Supreme Court Rules Pharmaceutical Sales Representatives Not Entitled to Overtime Pay

Last month, the United States Supreme Court ruled that sales representatives working for pharmaceutical companies are not entitled to receive overtime pay under the Fair Labor Standards Act (FLSA). The FLSA is a federal law that requires companies to pay employees most of their employees overtime at the rate of one-and-a-half times their normal hourly rate in each week in which they work more than 40 hours.
Thumbnail image for Pharmaceutical Overtime Case.jpgPharmaceutical sales representatives do not directly sell products. Rather, they attempt to convince doctors to prescribe their company’s products to their patients when appropriate. This process is called “detailing.”

At GlaxoSmithKline, sales representatives are paid a base salary plus a commission. Their commissions are based on the total sales of the drugs assigned to them, or the market share in their sales territories. Glaxo does not pay time-and-a-half to its sales representatives when they work overtime. As a result, several salespeople filed a lawsuit claiming they were denied overtime pay in violation of the FLSA.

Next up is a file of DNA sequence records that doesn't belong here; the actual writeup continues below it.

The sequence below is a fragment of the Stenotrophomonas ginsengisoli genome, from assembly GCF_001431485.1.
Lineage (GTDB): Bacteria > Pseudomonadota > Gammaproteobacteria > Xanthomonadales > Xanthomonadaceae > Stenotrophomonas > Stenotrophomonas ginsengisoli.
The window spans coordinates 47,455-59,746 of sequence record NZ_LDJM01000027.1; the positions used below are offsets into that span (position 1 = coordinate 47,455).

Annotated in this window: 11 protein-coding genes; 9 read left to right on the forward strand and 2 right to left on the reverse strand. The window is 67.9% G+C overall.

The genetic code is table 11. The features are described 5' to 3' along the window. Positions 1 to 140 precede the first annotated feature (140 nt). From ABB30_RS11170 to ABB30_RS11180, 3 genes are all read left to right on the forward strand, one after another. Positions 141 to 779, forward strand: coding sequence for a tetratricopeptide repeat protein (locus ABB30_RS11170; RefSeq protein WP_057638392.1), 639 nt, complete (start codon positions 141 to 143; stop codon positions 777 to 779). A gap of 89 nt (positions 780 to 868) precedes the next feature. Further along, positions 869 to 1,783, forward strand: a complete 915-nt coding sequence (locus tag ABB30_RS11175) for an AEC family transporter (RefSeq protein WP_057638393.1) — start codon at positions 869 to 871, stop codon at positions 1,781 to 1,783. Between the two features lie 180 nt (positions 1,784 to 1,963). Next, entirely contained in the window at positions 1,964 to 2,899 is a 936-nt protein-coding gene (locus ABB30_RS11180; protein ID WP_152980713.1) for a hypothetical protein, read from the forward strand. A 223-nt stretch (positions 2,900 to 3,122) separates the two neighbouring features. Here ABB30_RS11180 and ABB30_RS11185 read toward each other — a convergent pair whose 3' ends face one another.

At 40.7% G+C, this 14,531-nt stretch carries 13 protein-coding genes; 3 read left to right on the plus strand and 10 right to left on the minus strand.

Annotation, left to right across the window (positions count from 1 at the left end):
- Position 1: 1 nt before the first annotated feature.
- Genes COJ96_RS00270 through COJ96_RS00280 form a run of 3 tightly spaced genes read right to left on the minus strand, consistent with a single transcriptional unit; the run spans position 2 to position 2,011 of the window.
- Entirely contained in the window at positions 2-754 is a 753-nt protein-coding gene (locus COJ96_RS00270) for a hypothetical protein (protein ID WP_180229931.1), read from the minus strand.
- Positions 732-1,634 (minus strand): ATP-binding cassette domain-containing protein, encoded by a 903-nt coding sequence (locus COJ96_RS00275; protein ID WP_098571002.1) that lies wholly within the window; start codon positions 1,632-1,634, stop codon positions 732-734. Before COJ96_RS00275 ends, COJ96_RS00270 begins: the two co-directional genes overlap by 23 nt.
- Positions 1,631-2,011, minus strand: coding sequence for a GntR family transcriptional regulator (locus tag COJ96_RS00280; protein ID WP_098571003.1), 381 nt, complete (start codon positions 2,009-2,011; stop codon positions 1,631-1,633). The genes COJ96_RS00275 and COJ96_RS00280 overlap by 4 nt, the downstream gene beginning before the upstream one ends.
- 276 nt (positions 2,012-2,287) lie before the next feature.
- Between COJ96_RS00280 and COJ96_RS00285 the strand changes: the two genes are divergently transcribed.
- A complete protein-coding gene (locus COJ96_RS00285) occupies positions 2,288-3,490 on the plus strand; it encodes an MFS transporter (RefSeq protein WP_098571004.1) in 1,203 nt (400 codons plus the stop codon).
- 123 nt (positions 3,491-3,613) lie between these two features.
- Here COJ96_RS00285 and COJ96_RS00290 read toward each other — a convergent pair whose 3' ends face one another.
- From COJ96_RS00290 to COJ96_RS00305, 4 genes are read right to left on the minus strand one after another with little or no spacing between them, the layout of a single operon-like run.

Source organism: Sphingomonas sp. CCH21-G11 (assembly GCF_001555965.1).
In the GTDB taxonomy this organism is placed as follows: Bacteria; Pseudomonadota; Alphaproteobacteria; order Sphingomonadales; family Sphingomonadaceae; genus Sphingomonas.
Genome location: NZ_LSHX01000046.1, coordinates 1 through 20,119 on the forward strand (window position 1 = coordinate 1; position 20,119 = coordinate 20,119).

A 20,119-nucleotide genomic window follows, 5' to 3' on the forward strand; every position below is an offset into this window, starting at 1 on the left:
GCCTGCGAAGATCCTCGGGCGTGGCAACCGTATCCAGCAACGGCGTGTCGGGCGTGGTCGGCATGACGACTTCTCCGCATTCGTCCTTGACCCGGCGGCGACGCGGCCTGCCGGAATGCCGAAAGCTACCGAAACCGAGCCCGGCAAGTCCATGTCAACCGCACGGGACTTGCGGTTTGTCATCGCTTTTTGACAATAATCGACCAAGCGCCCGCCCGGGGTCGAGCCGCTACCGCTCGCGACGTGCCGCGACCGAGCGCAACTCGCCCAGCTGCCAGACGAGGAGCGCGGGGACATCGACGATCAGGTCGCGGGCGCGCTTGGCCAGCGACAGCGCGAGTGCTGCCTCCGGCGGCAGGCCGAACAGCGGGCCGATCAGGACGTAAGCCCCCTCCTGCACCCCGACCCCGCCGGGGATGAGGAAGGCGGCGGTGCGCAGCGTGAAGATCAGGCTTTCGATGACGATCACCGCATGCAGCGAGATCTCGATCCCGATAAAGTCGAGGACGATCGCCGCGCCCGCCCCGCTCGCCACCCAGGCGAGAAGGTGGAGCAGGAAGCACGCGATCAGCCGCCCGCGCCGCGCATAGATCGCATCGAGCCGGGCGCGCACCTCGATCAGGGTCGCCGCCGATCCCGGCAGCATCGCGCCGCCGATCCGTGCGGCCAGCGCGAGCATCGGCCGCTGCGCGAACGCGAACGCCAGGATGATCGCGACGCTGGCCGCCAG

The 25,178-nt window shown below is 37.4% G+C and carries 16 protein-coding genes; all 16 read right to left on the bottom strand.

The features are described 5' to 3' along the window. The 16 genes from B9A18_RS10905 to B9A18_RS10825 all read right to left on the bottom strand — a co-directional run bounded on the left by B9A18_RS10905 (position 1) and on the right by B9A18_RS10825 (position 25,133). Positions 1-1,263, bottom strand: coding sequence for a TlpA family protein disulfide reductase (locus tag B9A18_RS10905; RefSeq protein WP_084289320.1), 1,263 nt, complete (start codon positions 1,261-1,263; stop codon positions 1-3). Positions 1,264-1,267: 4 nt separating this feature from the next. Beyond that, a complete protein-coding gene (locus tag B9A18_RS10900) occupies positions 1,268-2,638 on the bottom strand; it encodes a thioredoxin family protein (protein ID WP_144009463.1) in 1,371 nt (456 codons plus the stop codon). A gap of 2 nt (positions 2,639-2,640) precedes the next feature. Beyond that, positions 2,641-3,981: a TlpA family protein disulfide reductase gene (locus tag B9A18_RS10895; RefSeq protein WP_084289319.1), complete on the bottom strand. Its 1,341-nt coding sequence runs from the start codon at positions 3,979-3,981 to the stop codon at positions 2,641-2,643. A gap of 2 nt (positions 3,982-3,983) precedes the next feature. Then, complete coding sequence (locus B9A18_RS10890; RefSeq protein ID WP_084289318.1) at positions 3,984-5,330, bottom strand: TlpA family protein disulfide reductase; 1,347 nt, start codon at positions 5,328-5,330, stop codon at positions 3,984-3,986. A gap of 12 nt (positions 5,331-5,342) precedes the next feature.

The issue in the case was whether pharmaceutical sales representatives fall within an exception to FLSA’s overtime requirement under which employers do not have to pay overtime to their outside salespeople. In Christopher v. Beecham Corporation DBA GlaxoSmithKline, the Supreme Court ruled that pharmaceutical sales representatives fall within that exception for a variety of reasons. For example, it recognized that the FLSA uses a very broad definition of the term “sales,” which includes “any sale, exchange, contract to sell, consignment for sale, shipment for sale, or other disposition.” It also concluded that since pharmaceutical sales representatives are not allowed to make direct sales to patients, detailing is the equivalent of sales. Accordingly, it ruled that pharmaceutical sales representatives are not entitled to overtime pay under the FLSA.


Rabner Baumgart Ben-Asher & Nirenberg represents employees who have been denied overtime and minimum wage in violation of the FLSA. Our employment lawyers handle individual wage and hour cases, as well as cases on behalf of groups and class actions. For more information, call us at (973) 744-4000.

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